Jul 172013
 
Sussex

Sussex

If I had to describe Gravetye Manor in one word, it would be: dreamy.

There’s something otherworldly about the place. In common with most grand houses (it’s now a hotel), the view is unencumbered by anything other than rolling countryside. On the day I visited, people were quietly eating lunch in the panelled restaurant rooms and sipping tea on the croquet lawn, much as they probably have done for centuries. It feels far removed from the world’s troubles.

The planting is pretty dreamy, too. Gravetye  is the former home of the legendary gardener William Robinson, who eschewed formal Victorian bedding schemes in favour of mixed borders and wilder, naturalisti planting. Tom Coward, the current head gardener, continues in the same spirit today. He formerly worked alongside Fergus Garrett at Great Dixter, and it shows – he’s not afraid to combine plants in interesting ways. I’ve never cared much for lupins or apricot foxgloves, but I loved how Tom uses them.

Even more impressively, the garden has been turned around in just three years – the previous owners of the hotel had financial difficulties and the garden became neglected. You wouldn’t know that parts of the garden are plagued by Japanese knotweed, which Tom has been working to eradicate. Other weeds, such as bracken, remain, and add to the charm – this isn’t a prim and proper garden.

Gravetyeborder2

Like many grand houses, Gravetye has elements that we mere mortals can only dream of, such as a peach house and a circular walled garden that catches every last ray of sun. It supplies fruit and veg to the restaurant, as well as cut flowers for the house. Tom grows lots of ladybird poppies, which supply vivid splashes of red. They’re hopeless in a vase, which ensures that they don’t get picked.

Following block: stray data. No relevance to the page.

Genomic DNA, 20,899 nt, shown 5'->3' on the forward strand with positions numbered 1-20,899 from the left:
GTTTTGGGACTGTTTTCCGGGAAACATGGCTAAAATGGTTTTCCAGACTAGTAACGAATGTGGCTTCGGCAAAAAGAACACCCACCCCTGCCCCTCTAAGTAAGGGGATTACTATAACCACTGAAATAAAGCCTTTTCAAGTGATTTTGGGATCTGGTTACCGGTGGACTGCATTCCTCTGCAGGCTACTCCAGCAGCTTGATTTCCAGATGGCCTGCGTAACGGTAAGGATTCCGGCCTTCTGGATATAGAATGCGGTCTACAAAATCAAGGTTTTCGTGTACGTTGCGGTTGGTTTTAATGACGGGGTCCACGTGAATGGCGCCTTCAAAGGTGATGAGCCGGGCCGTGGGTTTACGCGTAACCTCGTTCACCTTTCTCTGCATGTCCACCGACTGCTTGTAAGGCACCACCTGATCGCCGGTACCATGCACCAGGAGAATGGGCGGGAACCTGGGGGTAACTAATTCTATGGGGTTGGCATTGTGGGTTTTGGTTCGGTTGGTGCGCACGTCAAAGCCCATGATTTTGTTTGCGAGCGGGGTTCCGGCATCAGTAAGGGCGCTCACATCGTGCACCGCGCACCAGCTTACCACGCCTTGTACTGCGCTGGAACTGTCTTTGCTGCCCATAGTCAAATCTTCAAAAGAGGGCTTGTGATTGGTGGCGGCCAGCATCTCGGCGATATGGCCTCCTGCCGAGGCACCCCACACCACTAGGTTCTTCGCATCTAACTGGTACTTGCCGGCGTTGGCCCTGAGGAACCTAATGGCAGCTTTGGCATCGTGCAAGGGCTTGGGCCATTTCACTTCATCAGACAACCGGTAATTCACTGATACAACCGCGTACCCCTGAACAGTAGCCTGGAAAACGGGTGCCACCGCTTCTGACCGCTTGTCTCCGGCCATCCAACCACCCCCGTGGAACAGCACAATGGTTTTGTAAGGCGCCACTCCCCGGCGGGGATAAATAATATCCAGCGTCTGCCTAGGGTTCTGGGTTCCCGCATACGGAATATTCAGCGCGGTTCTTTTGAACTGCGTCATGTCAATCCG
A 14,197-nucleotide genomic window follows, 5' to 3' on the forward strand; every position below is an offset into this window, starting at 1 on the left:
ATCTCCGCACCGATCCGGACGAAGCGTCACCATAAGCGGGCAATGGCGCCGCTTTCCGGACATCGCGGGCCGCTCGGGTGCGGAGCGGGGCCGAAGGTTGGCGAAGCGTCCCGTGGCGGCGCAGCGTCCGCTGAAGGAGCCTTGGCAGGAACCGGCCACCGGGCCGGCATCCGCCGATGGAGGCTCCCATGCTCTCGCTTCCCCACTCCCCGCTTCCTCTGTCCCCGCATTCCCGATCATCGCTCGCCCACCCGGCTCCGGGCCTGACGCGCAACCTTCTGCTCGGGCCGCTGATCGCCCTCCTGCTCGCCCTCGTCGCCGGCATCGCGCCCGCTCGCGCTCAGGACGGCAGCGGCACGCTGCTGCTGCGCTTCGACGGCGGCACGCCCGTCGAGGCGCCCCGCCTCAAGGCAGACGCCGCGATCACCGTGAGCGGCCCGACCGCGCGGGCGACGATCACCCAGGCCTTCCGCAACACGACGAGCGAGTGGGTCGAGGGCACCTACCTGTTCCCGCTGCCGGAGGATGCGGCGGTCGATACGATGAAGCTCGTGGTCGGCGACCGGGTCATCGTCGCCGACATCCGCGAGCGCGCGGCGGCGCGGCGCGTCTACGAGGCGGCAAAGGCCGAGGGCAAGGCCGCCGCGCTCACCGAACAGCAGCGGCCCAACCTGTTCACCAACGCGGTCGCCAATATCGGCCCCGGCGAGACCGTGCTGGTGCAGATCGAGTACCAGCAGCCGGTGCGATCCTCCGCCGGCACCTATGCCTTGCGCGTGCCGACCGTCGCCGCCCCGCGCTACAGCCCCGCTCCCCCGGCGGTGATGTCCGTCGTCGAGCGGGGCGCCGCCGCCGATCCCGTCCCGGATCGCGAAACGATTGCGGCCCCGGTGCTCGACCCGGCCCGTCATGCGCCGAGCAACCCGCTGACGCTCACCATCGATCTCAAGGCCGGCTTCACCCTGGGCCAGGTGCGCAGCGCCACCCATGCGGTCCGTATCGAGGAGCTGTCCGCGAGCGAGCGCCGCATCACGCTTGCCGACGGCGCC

Gravetyeveg

Meadows (and their loss) are big news at the moment, but William Robinson experimented with creating one 100 years ago. What goes around comes around, even in gardening – Gravetye is definitely having a moment.

Meadow

 

 

Jul 192012
 

Buckinghamshire

I’ve been on quite a few work awaydays over the years, and one – a day trip to Ghent, Belgium, for the Floralies in 2010 – will be forever etched into the memory of those involved. Sadly I can’t divulge what happened (what happened in Ghent, stays in Ghent) but let’s just say that it’s strictly UK-only trips from now on.

This year we went to Buckinghamshire (nothing bad ever happens in Buckinghamshire) for a brainstorming session. We discussed the schedule for 2014 (that’s how far ahead gardening magazines work) and then we visited Mary Berry’s garden.


As you can see, it’s rather large. The highlight is most definitely the pond, designed with the help of the former head gardener at Longstock Park Water Garden (Mary has friends in all the right places). It also has a rose walk, tennis court, meadow, lots of herbaceous borders and, not surprisingly, a large kitchen garden. Mary is a knowledgeable gardener and highly recommends Rose ‘Chandos Beauty’ (below) for scent, disease-resistance and flowers until November. I had a sniff and wasn’t disappointed.


And yes, there was cake. Mary was going to give us tea in the conservatory but as it was so cold and wet, she invited us into her kitchen for a cup of tea and a chat. She’s got the biggest Aga I’ve ever seen and the biggest teapot, too.

Apart from us cleaning Mary out of lemon drizzle and chocolate cakes (both delicious, of course), I’m pleased to say that the afternoon passed without incident. Clearly the new awayday policy of venturing no further than 30 minutes from London with no need for foreign currency/a working knowledge of Flemish/valid passports/train tickets/tram tickets/timetables/maps/ash cloud diversions has paid off.